The Great Sanhedrin as a National Body

According to the Torah they shall teach you and the judgment they shall tell you, you shall act. You shall not deviate from the thing that they tell you to the right or left. (Devarim 17:11)

1. The Great Sanhedrin as the guardian of the law
In Parshat Shoftim, the Torah legislates a system of courts for the Land of Israel. These courts extend to all the cities and decide all issues of law. The highest court of the land is the Great Sanhedrin. This court is composed of seventy-one judges who are the greatest Sages of the nation and is housed in a chamber adjacent to the Bait HaMikdash – the Holy Temple. What is the role of this highest court? Our passage deals with this issue. The pasuk explains that the Great Sanhedrin interprets the Torah. This court decides the meaning of the passages of the Torah and halachah derived from these passages. The Great Sanhedrin has additional responsibilities. It enacts decrees. It establishes customs.[1] In short, the Great Sanhedrin combines two related roles. It interprets the Torah and legislates new laws and customs. The court is primarily involved in the development of law. The court does not resolve legal disputes between parties, or judge a person accused of violating the Torah. Only if such a case involves some novel legal issue, might it be brought before the Great Sanhedrin.

2. The Great Sanhedrin alone may judge an Ir HaNidachat
In our parasha, there is an exception to this description of the Great Sanhedrin’s role. In order to understand this exception, we must return to last week’s parasha. Last week’s parasha – Parshat Re’eh – describes the law of the Ir HaNidachat. An Ir HaNidachat is a city in the Land of Israel whose inhabitants have adopted idolatry. If a city is judged to be an Ir HaNidachat, its residents are executed and it is entirely destroyed. Our parasha teaches that only the Great Sanhedrin can judge a city suspected as an Ir HaNidachat.

This restriction is not explicitly stated in the parasha. Instead, it is communicated through implication. The implication occurs in the parasha’s description of the execution of sekilah – stoning. In its description, the Torah explains that the court that resides at the gate of the city presides over the execution. With this statement, the Torah authorizes the court of the city to execute an individual sinner. However, the passage does not assign to the local court authority to preside over the execution of an entire community of sinners or criminals. Because the pasuk focuses exclusively on the authority of the local court to execute an individual, it implies that the authority of a local court is limited to the execution of individuals. This court may not judge or execute the punishment of an entire city. This responsibility resides with the Great Sanhedrin alone. Only the highest court can judge and punish an Ir HaNidachat.[2]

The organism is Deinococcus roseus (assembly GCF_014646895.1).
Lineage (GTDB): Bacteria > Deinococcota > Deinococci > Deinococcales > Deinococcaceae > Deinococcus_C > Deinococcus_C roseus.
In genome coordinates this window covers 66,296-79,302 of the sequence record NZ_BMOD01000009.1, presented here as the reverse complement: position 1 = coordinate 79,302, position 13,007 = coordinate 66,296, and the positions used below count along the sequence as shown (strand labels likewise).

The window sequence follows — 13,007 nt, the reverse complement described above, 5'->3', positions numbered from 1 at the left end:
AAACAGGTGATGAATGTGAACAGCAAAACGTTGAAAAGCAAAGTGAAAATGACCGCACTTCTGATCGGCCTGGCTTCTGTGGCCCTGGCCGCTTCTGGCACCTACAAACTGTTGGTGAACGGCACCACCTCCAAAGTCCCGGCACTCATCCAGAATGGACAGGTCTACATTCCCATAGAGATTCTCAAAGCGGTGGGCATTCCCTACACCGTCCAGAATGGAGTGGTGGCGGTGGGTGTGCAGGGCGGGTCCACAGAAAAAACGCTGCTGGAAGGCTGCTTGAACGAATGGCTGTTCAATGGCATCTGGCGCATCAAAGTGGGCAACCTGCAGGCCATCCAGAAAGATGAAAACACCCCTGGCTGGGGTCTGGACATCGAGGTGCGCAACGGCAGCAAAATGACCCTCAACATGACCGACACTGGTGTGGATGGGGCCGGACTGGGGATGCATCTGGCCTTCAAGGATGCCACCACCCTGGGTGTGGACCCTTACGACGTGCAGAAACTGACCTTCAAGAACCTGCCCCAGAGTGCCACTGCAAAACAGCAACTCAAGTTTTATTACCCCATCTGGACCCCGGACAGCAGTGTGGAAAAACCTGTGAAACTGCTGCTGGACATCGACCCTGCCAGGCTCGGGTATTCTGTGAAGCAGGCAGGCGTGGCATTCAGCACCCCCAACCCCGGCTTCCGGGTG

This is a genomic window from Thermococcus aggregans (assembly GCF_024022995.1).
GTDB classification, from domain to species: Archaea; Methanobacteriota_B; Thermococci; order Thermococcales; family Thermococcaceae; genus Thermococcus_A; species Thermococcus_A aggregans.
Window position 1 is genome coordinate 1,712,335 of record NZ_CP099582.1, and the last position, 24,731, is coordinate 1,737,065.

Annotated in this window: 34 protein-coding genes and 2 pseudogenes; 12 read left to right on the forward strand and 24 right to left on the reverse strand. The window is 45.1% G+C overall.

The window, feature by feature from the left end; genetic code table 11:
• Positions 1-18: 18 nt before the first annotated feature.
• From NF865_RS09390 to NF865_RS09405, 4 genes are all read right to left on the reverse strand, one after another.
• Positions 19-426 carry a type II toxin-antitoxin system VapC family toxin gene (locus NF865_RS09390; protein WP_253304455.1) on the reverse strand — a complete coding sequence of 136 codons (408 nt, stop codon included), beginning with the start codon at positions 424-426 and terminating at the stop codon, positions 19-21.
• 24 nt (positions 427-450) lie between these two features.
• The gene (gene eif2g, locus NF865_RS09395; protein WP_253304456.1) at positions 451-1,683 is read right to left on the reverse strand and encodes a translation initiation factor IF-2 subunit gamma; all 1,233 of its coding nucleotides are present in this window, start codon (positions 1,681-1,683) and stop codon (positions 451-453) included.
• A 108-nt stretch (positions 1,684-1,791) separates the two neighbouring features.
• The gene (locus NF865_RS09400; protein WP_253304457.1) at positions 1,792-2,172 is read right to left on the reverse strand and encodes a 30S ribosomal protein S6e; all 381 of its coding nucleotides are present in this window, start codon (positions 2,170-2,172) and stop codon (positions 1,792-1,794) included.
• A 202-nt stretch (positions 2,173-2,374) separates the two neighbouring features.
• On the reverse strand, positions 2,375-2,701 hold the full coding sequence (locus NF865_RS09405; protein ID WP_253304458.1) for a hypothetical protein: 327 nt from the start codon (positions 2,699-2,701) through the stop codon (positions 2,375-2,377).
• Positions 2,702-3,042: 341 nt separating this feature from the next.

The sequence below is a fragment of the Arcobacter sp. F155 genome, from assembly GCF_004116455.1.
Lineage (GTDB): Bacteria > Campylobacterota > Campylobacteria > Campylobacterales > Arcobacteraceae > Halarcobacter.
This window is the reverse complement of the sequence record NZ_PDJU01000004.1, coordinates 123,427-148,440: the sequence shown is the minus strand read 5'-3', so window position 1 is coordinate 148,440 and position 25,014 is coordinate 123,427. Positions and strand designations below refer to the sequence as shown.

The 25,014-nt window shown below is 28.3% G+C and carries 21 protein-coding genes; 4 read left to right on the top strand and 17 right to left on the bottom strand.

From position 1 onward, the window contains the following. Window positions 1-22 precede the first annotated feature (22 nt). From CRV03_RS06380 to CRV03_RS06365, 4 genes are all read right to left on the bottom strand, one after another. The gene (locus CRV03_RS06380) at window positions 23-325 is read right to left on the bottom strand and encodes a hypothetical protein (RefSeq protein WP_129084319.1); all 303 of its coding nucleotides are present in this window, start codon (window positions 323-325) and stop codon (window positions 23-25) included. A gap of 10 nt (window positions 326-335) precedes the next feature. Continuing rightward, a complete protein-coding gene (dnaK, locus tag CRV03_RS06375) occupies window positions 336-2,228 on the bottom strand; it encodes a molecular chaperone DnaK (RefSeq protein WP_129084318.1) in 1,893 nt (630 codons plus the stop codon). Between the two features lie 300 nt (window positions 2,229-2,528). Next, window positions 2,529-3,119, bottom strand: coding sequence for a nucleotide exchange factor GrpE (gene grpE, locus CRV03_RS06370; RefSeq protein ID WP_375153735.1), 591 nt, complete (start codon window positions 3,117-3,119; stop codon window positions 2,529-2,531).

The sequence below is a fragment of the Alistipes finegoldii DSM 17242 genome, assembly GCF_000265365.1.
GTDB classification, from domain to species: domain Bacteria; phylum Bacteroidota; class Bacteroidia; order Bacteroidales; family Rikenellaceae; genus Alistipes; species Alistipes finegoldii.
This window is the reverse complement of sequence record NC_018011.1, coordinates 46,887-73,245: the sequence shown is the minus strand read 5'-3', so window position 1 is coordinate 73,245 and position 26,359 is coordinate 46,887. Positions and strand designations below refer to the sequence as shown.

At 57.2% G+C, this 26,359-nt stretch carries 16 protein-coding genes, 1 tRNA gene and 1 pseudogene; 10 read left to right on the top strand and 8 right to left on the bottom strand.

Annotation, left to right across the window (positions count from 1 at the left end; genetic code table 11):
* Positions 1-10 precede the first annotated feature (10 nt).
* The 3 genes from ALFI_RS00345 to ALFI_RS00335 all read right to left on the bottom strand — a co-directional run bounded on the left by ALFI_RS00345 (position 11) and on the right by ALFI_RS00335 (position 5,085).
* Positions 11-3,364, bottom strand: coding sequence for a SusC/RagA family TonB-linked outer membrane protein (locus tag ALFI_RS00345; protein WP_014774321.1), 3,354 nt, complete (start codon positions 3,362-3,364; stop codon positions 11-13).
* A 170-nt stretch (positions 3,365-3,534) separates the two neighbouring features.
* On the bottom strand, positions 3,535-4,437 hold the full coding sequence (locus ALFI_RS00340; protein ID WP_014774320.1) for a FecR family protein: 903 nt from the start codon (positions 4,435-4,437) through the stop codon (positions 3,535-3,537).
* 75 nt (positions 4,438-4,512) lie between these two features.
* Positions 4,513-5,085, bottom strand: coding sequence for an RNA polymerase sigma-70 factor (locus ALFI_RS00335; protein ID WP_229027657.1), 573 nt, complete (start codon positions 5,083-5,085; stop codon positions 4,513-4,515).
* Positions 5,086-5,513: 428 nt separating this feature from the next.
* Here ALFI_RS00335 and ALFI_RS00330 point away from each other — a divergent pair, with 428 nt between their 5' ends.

Although our parasha provides a source for the Great Sanhedrin’s role in judging an Ir HaNidachat, it provides no reason for this law. As a result, the Torah’s description of the role ascribed to the Great Sanhedrin is enigmatic. Primarily, the court deals with defining and enacting the law; it does not judge specific cases. However, there is an odd exception. In the case of an Ir HaNidachat, the court actually involves itself in judging a specific case. How can the court’s involvement with the Ir HaNidachat be reconciled with the court’s predominant role as a body that defines and enacts laws?

3. The Great Sanhedrin focuses on national issues
In order to answer this question, we must better understand the role of the Great Sanhedrin. It seems that this court is essentially responsible for areas that relate to the entire nation. It decides issues of national significance. The Great Sanhedrin interprets the Torah and creates laws and establishes customs. All of these functions are consistent with the court’s mandate to provide national leadership. The entire nation is responsible to observe the Torah and the laws and customs established by this court. These activities are of national significance. In contrast, individual disputes are not of national significance. If Reuven accuses Shimon of stealing from him, the Great Sanhedrin does not judge the case. The nation – as a whole – will not be affected by the outcome of the case. Therefore, the Great Sanhedrin does not judge individual legal disputes.

However, it is conceivable that a specific case can be relevant to the entire nation. Should such a case arise, it is fitting that the Great Sanhedrin judges it. The Ir HaNidachat is such a case. This case is relevant to the entire nation. In the instance of an Ir HaNidachat, a city is judged. If the inhabitants are found guilty, the entire city will be destroyed. The city is an element of the Land of Israel. In other words, a portion of the Land of Israel will be destroyed. The Land belongs to the entire nation. Therefore, this loss is relevant to the entire nation. Only the Great Sanhedrin – that represents the entire nation – can judge this case.

Determining the Authenticity of a Prophet